Many nurses are being forced to make their own protective materials, since supplies are so tight. This is dangerous for both nurses and their patients. Help them out by contacting your senator to ask them to increase supplies.
5. Support them on Social Media
Even if you don’t know a nurse personally, you can still send a message of support over social media. Why not post a cute photo in support of Nurses everywhere. Remind everyone to thank these people who are risking their lives for you.
Learning Some First Aid
A bit of first aid knowledge obviously can’t replace the need for a professional. It can, in some cases, prevent you from having to run to the hospital for minor issues. It can also help you decrease the damage done for larger problems, like a fracture, that require medical attention. Making it easier for nurses and medical professionals to fix. So, in this time of over-burdened medical systems, try to do a little first aid in order to prevent or limit hospital time.
This is still one of the most important first aid practices you can learn. You can review the procedure, although keep in mind it has changed a bit over the years, so a class might be best. Keep in mind, also, that cardiac arrest is in general very hard to come back from. 90 percent of people who go into cardiac arrest die before reaching the hospital. Very bad odds. However, starting effective CPR within two minutes increases chance of survival by 200-300 percent. Still low, but much better. So take the time to learn it, since, it will probably take longer than ever before for ambulances to get to you.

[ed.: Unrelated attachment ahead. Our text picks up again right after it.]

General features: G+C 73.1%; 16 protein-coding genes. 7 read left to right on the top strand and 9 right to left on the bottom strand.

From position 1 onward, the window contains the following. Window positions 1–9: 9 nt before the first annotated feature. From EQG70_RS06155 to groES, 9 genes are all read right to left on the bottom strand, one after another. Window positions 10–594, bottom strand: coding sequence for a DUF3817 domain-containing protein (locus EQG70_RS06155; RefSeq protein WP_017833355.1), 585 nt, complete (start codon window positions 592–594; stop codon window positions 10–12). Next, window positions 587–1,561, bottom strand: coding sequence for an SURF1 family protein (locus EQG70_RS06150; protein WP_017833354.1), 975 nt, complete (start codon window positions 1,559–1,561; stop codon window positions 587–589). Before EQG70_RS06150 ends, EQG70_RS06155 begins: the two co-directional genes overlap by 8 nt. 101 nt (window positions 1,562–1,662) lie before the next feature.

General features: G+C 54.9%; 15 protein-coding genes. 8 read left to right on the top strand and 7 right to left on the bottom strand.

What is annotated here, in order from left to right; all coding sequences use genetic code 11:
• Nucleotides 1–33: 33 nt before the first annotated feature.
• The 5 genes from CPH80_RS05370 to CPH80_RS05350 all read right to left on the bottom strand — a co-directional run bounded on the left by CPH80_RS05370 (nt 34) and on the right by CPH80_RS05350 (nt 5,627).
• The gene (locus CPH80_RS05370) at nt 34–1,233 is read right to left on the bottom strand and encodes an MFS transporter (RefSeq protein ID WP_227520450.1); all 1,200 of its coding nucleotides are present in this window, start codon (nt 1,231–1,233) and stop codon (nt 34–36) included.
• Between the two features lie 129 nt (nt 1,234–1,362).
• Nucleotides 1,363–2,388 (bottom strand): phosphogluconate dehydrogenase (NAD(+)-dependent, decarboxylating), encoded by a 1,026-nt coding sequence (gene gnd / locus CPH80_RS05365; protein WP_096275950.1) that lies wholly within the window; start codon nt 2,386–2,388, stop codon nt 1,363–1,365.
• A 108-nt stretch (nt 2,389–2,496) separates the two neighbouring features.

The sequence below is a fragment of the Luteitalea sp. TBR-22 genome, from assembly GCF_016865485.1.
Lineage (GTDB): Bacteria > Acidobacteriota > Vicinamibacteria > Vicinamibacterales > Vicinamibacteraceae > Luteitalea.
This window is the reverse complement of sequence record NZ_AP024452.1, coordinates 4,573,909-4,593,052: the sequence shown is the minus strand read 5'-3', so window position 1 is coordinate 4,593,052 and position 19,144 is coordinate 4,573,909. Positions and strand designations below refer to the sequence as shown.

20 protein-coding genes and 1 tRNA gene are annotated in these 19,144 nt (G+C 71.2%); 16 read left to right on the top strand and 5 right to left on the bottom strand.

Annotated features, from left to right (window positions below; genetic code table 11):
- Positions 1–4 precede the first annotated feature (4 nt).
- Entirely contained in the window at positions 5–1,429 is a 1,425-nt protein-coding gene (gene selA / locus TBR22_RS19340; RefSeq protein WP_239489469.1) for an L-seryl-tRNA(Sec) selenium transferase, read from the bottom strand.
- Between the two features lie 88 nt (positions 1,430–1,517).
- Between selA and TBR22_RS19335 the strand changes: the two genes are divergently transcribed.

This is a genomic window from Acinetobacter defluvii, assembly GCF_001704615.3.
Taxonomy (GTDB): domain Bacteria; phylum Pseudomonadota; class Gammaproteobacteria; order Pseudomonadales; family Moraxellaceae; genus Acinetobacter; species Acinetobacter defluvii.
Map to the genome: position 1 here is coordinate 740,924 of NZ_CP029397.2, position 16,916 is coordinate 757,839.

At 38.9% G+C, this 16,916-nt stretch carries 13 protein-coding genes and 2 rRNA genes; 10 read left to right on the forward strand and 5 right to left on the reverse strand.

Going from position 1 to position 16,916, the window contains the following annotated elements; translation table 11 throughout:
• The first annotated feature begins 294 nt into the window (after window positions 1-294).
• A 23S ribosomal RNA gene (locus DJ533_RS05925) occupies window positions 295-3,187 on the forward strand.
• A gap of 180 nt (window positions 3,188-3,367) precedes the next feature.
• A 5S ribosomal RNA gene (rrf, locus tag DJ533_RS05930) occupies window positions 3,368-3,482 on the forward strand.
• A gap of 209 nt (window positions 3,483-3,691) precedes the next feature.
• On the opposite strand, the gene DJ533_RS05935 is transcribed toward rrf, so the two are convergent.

This one might not be as obvious to think about, but with ambulance wait times sure to be increasing, it could be extremely important. There are several things you should know how to do. Apply direct pressure, elevate the wound, and use pressure points to slow blood flow to the wound. Check out the links for more specific instructions.
3. Breaks and Sprains
Interestingly enough, strains and breaks should be treated the same. Why? Because you can’t be sure what exactly is going on without an x-ray. Which means that all damage to extremities should be treated the same as a break. In the case that you can’t tell the difference, you should put ice (in a bag) on the injury. Elevate the injury to reduce swelling. And finally take ibuprofen or other anti-inflammatory drugs like it. In the event that you have an obvious break, like a deformity, then DON’T straighten it. Also, if the extremity is cold or blue, call 911 immediately. For more info on specific breaks, look here.
Burns are pretty obvious, but still worth knowing as well. Good initial care can help prevent the need for a hospital visit. First, flush the area with cool running water for several minutes. Do NOT use ice! Then, you may wrap a light gauze bandage around the burn, making sure not to break any blisters the develop. Don’t use oils, butter, or burn ointments on the burn. Monitor the severity of the burn to see whether a hospital trip is needed.
During this trying time, we have to admit that there isn’t any way we can fully remove the burden nurses are currently facing. They are currently showing themselves to be the heroes they have always been, and we are grateful for that. So, while we can’t fully remove the burden, we can do our best to help them. Whether that’s by helping prevent the spread of the virus, giving emotional support, or helping out with first aid. We can do our best to support them during this time. But most importantly, be sure to voice your thanks to all of the nurses helping protect us during this time. Thank your Nurses!